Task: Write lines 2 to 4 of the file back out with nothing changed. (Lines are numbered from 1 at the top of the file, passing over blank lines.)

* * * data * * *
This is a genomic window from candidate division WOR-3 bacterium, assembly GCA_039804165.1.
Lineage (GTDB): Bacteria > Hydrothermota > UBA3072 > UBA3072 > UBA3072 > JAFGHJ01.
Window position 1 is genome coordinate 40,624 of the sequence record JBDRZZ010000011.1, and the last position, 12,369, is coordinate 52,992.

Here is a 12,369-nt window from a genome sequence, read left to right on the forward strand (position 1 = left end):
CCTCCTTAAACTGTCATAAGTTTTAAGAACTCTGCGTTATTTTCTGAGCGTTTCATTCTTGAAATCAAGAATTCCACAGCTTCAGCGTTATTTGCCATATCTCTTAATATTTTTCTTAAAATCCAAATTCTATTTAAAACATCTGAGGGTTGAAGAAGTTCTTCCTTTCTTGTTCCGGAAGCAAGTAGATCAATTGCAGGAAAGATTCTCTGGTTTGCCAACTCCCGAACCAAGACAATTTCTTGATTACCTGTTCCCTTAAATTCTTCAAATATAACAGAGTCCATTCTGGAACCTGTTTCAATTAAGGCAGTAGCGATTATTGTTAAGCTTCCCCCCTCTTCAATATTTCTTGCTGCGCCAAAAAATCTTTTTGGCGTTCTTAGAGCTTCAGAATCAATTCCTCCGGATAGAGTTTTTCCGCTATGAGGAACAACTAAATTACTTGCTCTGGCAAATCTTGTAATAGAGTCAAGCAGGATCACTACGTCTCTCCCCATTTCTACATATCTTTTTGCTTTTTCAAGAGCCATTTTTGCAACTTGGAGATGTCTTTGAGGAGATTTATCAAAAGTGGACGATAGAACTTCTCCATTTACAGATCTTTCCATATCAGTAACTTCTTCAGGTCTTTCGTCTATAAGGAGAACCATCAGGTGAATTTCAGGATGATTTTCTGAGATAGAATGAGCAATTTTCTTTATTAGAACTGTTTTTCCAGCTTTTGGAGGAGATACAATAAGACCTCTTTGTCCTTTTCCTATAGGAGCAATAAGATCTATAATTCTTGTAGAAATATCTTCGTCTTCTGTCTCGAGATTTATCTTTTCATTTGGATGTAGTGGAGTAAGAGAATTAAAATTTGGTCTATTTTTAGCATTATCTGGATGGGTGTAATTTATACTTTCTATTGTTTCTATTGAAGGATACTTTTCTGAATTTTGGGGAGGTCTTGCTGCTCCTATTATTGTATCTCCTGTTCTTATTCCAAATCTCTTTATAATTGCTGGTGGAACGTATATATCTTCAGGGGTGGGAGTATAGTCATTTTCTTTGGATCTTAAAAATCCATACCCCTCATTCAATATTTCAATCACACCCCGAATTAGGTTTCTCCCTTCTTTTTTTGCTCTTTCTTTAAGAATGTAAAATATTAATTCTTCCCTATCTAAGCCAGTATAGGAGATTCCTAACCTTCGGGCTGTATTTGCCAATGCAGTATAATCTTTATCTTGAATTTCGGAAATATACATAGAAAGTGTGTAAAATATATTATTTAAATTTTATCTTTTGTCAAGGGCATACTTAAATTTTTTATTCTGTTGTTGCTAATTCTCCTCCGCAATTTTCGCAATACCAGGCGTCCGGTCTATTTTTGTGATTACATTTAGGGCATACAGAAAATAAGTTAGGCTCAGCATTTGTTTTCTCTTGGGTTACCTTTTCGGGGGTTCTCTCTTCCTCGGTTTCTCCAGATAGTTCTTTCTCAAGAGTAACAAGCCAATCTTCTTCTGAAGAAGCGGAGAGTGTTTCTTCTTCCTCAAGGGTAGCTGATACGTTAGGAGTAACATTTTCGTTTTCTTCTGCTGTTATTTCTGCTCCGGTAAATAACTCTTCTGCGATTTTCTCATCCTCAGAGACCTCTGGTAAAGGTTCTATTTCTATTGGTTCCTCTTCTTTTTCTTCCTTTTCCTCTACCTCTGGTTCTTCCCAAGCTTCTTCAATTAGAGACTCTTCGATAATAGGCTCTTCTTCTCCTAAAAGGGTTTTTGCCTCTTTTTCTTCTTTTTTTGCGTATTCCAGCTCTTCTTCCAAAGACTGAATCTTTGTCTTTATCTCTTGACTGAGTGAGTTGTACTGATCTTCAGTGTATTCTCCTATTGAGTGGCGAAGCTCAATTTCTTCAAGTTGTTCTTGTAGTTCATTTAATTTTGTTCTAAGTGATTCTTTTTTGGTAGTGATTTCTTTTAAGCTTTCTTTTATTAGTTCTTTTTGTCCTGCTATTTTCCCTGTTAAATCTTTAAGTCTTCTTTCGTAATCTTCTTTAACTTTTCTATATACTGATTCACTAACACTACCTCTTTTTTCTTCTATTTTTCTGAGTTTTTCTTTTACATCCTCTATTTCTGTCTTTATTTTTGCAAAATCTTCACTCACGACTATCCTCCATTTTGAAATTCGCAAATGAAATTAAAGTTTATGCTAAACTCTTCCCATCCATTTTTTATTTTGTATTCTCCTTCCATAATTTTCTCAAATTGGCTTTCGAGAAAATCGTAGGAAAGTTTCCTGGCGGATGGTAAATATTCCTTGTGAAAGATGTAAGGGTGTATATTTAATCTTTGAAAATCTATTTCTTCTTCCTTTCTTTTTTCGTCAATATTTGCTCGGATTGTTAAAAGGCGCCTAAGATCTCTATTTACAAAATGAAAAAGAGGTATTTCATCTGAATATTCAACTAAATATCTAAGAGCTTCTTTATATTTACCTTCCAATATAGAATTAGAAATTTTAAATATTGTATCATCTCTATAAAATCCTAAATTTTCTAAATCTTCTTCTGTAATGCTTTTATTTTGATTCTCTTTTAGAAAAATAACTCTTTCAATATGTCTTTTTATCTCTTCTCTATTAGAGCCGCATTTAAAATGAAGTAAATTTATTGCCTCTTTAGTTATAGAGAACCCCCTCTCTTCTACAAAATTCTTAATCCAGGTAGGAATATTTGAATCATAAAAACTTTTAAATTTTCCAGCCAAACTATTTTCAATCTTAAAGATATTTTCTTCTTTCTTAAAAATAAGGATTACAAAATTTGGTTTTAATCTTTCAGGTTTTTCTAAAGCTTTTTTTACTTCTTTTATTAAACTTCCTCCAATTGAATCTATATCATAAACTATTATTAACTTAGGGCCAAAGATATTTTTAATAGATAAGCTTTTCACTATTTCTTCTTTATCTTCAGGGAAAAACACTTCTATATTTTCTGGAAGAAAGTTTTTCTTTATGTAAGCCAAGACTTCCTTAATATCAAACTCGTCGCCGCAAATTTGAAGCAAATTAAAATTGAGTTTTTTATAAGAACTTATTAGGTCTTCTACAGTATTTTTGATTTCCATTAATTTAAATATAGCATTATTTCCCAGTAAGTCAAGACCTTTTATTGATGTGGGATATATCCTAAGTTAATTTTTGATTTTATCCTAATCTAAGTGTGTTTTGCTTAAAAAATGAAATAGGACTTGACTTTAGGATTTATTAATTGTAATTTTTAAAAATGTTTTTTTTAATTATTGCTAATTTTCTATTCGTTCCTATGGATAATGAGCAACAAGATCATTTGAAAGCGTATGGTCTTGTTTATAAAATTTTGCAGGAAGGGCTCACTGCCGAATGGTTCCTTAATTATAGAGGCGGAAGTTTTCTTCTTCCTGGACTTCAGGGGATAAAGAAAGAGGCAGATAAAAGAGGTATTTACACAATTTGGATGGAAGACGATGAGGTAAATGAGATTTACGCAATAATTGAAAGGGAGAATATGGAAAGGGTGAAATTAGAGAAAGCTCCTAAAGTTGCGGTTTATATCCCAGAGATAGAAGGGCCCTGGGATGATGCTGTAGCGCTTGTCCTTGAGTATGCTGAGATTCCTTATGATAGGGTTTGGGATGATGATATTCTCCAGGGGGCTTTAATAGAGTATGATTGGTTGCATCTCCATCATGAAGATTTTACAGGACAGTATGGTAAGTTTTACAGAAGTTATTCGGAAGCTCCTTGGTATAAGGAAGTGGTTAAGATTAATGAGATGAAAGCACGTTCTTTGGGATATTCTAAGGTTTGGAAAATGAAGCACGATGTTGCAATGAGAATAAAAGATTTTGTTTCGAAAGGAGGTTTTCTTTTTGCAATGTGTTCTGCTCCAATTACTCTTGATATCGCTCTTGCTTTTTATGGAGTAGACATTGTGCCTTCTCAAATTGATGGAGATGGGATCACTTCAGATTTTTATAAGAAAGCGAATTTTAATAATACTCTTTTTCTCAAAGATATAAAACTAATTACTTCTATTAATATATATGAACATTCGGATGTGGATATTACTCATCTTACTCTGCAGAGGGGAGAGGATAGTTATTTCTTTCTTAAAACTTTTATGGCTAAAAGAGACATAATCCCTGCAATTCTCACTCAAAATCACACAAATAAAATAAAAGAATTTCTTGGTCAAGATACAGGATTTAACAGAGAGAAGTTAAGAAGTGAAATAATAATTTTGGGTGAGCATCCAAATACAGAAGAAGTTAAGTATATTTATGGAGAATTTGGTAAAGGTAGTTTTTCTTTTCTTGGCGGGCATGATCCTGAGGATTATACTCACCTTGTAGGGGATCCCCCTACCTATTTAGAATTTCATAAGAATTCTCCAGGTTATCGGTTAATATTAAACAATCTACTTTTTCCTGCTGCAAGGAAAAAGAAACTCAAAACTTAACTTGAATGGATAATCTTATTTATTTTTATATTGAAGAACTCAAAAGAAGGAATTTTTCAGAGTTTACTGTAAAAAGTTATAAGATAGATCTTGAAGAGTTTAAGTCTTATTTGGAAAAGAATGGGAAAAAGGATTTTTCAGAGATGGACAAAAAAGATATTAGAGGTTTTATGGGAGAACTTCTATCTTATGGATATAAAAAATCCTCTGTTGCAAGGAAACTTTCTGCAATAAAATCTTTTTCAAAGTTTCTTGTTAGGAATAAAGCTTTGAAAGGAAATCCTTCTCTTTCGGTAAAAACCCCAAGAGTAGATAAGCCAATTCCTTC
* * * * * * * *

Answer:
Lineage (GTDB): Bacteria > Hydrothermota > UBA3072 > UBA3072 > UBA3072 > JAFGHJ01.
Window position 1 is genome coordinate 40,624 of the sequence record JBDRZZ010000011.1, and the last position, 12,369, is coordinate 52,992.

Here is a 12,369-nt window from a genome sequence, read left to right on the forward strand (position 1 = left end):